Inspiration and the good-old-fashioned ‘Quest for Knowledge’ are crucial at many points within one’s entrepreneurial journey.
Most need it in spurts; some need a constant flow…but everyone needs it at some point. To quench that proverbial thirst for everything, today’s entrepreneur is spoiled for choice like never before.
Gone are the days (so they say) of reading hard copies and manually correlating information. If you were truly keen to find out about anything, you had to find the information somewhere. The mission was on, be it via encyclopaedias (pre-Wikipedia), printed trade journals, or professorial discourses peppered with lessons from upbringing and general living; Correlation was King. It still is vital– but Google, Search, and online retail giants have absolutely changed the means by which anything can be a catalyst to that lightbulb moment. Of course with information virtually at our fingertips comes the challenge of deciphering and rummaging through tonnes of data (and heaps of rubbish). It’s a double-edged sword on the information highway with entrepreneurs today. With this project, we’re looking at inspiration coming from a book that has inspired an Entrepreneur; The perfect catalyst blend for a young entrepreneur, a seasoned startup…or even a serial entrepreneur.
I had to be part of this project.
I helped launch #CuratedBookshelf because Inspiration is infectious.
There are tonnes of books that promise inspiration and are ‘highly recommended’ by various websites. But who has the time to look through Amazon’s Top 100 Hot New Releases or Top 100 Most Wished For? And that’s just when searching for ‘Marketing Bestsellers’.
I love Amazon as much as the next person, but just search for ‘Small Business and Entrepreneurship’. It will generate more than 5,000 titles. How do you find that gem of a book that holds the key to your next creative spark? Relying on algorithms and ‘what’s popular’ may not always be the best, so we created “A Curated Bookshelf”.
To the entrepreneur about to take that proverbial leap into being a startup, I am ecstatic for you…you may not fully grasp just yet how good you have it. Just a decade or so ago, mentors and business schools looked at startups as small enterprises, rather than as entirely different entities than large corporations, as they are today. Entrepreneurship and startups are the subject of much academic research, professional discourse and stories.
Tonnes of it. Here’s a little bit about mine:
The #CuratedBookshelf idea came to me because I can’t bear to read a Kindle (I just love the drama of books too much).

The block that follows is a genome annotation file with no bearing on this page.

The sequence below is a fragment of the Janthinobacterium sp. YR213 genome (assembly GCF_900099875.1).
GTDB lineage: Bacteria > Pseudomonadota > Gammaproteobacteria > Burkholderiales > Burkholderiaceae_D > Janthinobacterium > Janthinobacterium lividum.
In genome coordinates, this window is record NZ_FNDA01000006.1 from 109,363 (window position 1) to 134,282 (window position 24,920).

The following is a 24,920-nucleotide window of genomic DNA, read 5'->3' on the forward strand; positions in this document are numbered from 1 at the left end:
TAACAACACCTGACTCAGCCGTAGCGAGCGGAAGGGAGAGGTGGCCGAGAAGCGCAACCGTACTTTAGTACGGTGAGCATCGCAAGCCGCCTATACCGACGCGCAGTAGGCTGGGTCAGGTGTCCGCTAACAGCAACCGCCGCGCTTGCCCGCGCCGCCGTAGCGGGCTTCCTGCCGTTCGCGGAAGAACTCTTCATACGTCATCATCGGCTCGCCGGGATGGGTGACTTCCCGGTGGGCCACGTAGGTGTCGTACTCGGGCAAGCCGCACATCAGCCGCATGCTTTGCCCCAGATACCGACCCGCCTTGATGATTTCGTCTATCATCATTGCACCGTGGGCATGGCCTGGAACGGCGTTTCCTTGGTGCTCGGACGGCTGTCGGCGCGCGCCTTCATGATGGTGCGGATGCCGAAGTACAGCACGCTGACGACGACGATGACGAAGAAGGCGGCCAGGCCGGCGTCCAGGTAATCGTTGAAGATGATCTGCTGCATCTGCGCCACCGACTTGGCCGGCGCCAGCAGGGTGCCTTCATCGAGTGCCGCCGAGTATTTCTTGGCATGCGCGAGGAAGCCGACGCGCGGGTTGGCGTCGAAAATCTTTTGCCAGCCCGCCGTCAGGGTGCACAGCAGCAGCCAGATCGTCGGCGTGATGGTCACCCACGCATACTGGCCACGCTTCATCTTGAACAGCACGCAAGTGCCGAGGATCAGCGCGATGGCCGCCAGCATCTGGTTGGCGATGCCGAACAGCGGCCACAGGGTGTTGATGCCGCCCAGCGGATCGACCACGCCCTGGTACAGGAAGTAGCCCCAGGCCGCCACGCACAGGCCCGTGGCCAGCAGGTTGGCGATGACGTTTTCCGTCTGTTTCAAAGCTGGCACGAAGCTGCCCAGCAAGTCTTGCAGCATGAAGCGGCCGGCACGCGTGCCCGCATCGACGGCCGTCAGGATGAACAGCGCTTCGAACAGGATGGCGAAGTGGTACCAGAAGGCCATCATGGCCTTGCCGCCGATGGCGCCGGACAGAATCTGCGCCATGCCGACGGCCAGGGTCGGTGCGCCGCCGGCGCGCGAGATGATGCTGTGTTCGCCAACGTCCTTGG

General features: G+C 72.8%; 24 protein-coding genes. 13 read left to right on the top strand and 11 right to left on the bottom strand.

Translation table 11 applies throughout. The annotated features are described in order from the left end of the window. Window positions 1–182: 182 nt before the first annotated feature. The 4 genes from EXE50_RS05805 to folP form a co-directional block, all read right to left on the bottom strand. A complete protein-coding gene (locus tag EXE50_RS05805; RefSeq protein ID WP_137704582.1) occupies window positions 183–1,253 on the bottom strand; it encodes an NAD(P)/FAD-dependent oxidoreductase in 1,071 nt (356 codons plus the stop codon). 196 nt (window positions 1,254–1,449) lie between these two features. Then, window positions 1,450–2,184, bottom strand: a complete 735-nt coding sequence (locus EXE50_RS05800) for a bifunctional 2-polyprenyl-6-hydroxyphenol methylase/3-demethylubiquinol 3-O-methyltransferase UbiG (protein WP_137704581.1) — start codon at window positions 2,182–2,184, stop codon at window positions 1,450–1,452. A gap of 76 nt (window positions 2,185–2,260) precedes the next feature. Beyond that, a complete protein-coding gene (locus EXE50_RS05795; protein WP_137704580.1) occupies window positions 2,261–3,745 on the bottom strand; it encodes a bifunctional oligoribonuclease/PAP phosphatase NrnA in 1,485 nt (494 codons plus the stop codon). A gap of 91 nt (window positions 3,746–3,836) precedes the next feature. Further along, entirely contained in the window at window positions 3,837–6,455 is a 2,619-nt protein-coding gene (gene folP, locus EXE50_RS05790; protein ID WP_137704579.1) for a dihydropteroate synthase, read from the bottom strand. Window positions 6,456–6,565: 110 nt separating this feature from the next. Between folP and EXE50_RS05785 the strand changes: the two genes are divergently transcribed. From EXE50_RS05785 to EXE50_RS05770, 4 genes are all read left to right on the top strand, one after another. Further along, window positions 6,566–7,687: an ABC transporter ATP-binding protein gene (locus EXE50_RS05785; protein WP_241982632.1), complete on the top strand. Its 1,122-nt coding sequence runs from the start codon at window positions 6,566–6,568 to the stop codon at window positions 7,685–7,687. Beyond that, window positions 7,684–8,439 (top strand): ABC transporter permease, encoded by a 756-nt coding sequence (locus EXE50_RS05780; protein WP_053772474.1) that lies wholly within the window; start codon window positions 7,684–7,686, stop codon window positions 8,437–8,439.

I made a rather natural transition from working as an MTV show Segment Producer into various entrepreneurial pursuits once upon a time. The long hours in between concept storyboard and getting the Video Editor to render certain effect sequences meant, well, a lot of time waiting. And Waiting Time often meant it was time to read books while trying not to die of utter impatience. I soaked up business books. Inspiration came from every type of book, from “The Alchemist” to “Seven Habits of Highly Effective People“; and Marketing was succinctly represented by “Positioning” and “The Big Idea.”
In those days I could walk into a Barnes & Noble and get stacks of fantastic books in one visit. Back then it was easy to decipher which bestseller book would help you through your particular educational journey. Today not so much. Have you seen some of the largest Barnes & Noble book sellers recently, or the Waterstones in Mayfair London? I seriously get lost in them. Literally. I was part of startups in New Zealand and Manila, and happily herald the flags of ones in Britain. Books are made for sharing, this I know. And who better to ask than those whose businesses rock?
For our #CuratedBookshelf project, I asked some of the most remarkable entrepreneurs
I’ve met recently:
What book moved you enough to recommend it to anyone at the entrepreneurial ‘Tipping Point’ …or someone well entrenched within their startup journey. I’m big on spreading this not-so-random act of kindness, so please join the conversation by recommending a book in LinkedIn, Facebook or in Twitter – simply include #CuratedBookshelf in your post.
Here are some of the early tweets, I’ll try to update them over the next few days…
— Transmit Start-Ups (@TransmitStartUp) September 15, 2013
— EntrepreneurshipLife (@StartUp_Life) September 3, 2013
#curatedbookshelf Think fast and slow – Daniel Kahneman. When planning, launching & executing projects make sure you engage System 2 brain!
— Yiuwin Tsang (@yiuie) July 11, 2013
— Rob Shaw (@robshaw99) July 8, 2013
#curatedbookshelf – “Positioning” by Jack Trout and Al Ries is always a classic
— Sara Caitlin (@projectmindbend) July 4, 2013
— Nuno Dhiren (@ndhiren) July 8, 2013
@KMarketingNinja I would share Clive Woodward ‘Winning’ totally inspiring and well worth a read. Have been fortunate to hear him speak too!
— Deborah Gemmell (@DebsGemmell) July 5, 2013